John Cornyn

In recent weeks, as the American people have continued to grapple with a slowing economy and instability on Wall Street, the response to calls for a sweeping economic stabilization plan has understandably been one of anger and frustration. I share that anger.

I’ve personally heard from thousands of Texans, and the complaints have come from all walks of life – retirees on a fixed income, middle-aged men and women working two jobs, small business owners, and thousands of others who have much to lose if the economy continues to slide. I’ve even heard similar frustrations from those who have much to gain if the economic stabilization proposal is passed and credit remains available for economic necessities such as home loans and small business growth.

But who can blame them? The vast majority of Americans play by the rules – they pay their bills on time, file their taxes every April, and budget-and-save for their families accordingly. So they are understandably outraged with the idea that their hard-earned tax dollars, even if ultimately recouped, should go to aid those who engaged in irresponsible, risky, and perhaps even illegal conduct.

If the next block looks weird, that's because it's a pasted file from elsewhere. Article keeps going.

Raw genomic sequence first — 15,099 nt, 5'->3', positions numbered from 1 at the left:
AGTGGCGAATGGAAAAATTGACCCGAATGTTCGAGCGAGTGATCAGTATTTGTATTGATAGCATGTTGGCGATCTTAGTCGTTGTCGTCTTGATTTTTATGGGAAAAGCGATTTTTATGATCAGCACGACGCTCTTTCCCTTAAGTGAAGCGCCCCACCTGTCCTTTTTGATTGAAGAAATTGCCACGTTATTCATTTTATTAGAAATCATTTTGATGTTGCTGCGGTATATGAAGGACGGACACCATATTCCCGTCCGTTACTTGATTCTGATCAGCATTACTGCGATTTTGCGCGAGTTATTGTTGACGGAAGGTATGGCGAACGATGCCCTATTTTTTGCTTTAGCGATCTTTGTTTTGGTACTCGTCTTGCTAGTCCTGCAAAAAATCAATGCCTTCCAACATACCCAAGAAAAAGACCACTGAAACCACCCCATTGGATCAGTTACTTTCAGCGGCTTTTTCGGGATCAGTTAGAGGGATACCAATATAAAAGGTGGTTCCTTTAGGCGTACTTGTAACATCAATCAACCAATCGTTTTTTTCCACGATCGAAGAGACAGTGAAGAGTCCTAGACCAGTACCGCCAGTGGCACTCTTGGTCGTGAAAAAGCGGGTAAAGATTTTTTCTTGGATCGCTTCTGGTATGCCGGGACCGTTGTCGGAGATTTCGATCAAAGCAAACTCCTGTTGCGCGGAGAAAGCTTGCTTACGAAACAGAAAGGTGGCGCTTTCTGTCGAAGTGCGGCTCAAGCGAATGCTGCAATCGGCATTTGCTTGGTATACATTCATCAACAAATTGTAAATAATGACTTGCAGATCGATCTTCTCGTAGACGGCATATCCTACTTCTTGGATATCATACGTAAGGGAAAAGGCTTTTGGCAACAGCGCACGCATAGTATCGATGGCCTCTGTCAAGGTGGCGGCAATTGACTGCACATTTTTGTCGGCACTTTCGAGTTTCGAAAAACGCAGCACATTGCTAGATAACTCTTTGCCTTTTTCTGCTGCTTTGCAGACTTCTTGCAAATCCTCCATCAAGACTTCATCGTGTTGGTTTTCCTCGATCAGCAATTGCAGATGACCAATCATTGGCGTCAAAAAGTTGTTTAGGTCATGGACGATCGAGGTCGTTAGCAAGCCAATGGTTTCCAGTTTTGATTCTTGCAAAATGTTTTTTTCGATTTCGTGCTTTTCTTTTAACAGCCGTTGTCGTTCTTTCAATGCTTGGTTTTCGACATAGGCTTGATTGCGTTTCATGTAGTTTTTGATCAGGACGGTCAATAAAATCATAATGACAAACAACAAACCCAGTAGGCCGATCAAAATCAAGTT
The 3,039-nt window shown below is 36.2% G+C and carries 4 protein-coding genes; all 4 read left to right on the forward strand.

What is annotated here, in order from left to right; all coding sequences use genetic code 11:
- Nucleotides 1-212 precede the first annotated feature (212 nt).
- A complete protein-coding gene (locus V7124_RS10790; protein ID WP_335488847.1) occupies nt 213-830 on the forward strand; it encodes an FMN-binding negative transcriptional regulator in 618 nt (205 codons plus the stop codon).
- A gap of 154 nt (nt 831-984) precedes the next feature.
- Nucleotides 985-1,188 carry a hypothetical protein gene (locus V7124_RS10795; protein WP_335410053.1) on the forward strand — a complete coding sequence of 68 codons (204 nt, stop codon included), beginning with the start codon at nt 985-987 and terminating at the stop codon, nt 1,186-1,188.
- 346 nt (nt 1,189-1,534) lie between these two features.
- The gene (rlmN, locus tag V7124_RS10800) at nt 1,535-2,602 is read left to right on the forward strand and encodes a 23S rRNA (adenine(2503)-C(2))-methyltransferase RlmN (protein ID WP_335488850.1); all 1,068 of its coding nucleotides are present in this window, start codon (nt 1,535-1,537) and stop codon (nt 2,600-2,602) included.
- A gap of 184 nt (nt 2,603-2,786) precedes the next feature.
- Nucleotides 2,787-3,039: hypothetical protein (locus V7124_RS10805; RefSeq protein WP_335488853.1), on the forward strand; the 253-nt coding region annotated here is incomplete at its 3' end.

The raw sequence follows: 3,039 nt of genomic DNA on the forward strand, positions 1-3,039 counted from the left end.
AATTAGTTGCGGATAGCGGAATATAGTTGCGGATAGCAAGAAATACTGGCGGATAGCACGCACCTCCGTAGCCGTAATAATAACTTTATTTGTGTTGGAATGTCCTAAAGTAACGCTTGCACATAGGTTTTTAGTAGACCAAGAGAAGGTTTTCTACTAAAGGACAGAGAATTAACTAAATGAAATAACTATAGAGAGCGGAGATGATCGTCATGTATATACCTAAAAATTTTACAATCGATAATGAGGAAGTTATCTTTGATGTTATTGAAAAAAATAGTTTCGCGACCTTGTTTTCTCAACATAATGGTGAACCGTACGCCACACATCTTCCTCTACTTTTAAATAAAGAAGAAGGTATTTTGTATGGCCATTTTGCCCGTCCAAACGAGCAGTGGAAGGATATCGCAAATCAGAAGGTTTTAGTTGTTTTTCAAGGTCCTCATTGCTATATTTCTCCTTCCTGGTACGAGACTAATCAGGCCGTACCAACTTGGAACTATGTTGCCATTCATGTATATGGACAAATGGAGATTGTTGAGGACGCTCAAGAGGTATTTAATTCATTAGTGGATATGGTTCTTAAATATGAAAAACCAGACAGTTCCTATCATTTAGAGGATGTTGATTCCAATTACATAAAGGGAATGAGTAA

And let’s also not overlook the fact that this proposal is being put forward at a time when Congress’ approval rating is already at an all-time low.

So it should serve as a wake up call to every Member of Congress when nearly every major political and economic leader in the country -- the President, the Vice President, the Treasury Secretary, the Chairman of the Federal Reserve, the Chairman of the Securities and Exchange Commission, the Democratic and Republican leadership of the House and Senate, and the Democratic and Republican nominees for President – supports this economic stabilization plan and yet, the majority of the American people continue to have deep concerns.

Clearly, the American public’s confidence in their government and financial institutions is broken. They watch as the political parties put partisan brinksmanship and political infighting above the many important issues facing our country. And they watch as Wall Street insiders put their bank accounts over the savings and retirements of their clients, with few consequences.

Many have not forgotten that just two years ago, in 2006, Fannie Mae was found to have intentionally overstated its earnings by $10.6 billion to meet their projected targets. Yet, top executives simply received civil fines, and no criminal charges were ever pursued.